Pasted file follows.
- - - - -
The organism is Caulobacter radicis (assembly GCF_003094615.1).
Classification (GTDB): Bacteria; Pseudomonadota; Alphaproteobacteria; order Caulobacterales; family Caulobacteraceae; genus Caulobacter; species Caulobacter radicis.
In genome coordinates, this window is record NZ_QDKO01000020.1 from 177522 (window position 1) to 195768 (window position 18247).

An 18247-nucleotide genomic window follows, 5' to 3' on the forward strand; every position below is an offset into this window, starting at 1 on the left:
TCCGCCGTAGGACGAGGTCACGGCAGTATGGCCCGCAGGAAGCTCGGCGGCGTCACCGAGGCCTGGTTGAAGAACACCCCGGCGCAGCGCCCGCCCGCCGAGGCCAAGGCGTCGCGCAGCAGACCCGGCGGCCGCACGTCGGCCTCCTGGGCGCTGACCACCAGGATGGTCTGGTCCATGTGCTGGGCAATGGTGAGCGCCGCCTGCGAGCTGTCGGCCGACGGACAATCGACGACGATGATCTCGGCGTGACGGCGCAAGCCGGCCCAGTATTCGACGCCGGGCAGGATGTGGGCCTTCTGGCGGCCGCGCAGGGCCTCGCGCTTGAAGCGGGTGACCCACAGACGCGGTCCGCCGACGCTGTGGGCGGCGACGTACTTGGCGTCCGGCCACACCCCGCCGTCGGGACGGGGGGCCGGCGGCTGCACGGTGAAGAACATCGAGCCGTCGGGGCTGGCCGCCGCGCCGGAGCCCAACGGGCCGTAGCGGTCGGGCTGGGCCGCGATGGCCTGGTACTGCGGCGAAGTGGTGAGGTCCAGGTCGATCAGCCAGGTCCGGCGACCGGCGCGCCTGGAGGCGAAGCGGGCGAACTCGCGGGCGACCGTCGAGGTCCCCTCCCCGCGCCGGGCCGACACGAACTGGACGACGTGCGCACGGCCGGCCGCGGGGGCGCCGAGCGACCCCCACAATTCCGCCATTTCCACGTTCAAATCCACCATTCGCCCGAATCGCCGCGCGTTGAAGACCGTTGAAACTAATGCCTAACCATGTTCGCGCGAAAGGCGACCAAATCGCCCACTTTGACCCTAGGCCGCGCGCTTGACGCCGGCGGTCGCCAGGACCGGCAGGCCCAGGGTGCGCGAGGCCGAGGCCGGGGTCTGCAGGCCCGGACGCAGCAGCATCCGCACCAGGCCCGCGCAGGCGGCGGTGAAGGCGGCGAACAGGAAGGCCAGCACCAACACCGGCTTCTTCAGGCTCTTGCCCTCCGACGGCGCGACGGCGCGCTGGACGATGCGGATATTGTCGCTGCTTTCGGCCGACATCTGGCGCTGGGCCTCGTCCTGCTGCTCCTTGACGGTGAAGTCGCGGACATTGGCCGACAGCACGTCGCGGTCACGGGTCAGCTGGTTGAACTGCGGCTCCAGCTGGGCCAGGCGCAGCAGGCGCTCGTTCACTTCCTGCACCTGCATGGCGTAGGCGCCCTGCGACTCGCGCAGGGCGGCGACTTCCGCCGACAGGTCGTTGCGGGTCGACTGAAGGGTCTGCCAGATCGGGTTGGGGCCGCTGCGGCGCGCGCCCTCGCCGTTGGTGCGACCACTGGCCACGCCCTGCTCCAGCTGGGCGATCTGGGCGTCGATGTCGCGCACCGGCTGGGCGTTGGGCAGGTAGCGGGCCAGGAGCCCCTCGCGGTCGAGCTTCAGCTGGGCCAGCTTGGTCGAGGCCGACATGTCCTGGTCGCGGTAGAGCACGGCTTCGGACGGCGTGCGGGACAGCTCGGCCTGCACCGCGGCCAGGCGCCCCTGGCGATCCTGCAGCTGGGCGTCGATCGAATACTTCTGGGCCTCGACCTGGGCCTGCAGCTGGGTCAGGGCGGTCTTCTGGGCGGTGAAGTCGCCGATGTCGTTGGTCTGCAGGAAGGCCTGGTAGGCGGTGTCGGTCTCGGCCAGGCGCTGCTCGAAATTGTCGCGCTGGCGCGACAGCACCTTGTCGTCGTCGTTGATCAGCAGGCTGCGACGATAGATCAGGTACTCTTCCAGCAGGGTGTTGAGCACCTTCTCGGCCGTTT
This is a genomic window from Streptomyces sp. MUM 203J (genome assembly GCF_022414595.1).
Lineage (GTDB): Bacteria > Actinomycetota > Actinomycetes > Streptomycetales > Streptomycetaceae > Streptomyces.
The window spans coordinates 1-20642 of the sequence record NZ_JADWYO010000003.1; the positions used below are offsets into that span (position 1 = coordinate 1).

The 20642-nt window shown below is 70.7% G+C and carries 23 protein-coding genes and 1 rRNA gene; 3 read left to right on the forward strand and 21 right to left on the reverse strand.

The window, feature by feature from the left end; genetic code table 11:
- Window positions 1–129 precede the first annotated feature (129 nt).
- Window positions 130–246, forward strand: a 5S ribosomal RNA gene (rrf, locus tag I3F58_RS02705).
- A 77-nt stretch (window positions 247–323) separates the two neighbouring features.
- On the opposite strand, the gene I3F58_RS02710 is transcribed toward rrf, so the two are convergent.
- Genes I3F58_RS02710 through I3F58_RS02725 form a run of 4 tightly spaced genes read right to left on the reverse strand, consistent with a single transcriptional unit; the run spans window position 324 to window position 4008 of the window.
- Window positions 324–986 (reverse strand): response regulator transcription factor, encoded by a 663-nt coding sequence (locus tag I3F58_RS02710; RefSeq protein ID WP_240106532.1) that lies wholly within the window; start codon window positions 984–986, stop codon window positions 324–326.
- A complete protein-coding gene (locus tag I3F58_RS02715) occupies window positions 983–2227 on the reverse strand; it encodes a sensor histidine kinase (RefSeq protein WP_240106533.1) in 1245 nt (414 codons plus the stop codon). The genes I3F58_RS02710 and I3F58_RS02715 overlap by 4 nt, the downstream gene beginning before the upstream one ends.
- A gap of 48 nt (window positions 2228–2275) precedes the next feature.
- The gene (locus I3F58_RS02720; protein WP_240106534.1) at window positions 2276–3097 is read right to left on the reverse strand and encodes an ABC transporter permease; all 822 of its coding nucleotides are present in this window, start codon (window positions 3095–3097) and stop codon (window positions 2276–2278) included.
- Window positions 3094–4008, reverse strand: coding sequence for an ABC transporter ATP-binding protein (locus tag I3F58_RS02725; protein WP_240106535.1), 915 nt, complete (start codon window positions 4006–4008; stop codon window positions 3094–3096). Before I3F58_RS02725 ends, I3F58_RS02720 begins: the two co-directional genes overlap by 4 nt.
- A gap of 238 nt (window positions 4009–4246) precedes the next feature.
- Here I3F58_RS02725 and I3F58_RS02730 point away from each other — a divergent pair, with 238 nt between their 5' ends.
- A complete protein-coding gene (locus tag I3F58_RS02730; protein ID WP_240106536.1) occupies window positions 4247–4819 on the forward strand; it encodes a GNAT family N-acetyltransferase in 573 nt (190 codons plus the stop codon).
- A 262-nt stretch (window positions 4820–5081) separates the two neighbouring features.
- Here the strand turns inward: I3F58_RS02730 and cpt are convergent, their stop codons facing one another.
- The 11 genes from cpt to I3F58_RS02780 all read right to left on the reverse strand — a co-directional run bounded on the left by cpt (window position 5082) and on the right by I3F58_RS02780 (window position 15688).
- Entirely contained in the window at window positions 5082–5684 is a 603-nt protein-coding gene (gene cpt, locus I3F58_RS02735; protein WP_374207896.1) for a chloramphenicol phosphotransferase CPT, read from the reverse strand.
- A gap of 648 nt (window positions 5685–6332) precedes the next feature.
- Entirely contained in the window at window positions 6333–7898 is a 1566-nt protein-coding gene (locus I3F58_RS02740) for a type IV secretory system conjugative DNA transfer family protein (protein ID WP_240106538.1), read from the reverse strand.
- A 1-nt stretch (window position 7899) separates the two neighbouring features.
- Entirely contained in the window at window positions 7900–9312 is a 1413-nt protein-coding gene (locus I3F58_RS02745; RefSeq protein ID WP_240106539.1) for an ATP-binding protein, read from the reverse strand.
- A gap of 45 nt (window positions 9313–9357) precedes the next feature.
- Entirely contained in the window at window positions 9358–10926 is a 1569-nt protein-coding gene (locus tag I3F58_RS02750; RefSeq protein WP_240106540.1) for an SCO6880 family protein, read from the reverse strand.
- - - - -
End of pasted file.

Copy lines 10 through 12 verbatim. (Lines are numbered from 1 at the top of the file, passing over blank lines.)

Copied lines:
The window, feature by feature from the left end; genetic code table 11:
- Window positions 1–129 precede the first annotated feature (129 nt).
- Window positions 130–246, forward strand: a 5S ribosomal RNA gene (rrf, locus tag I3F58_RS02705).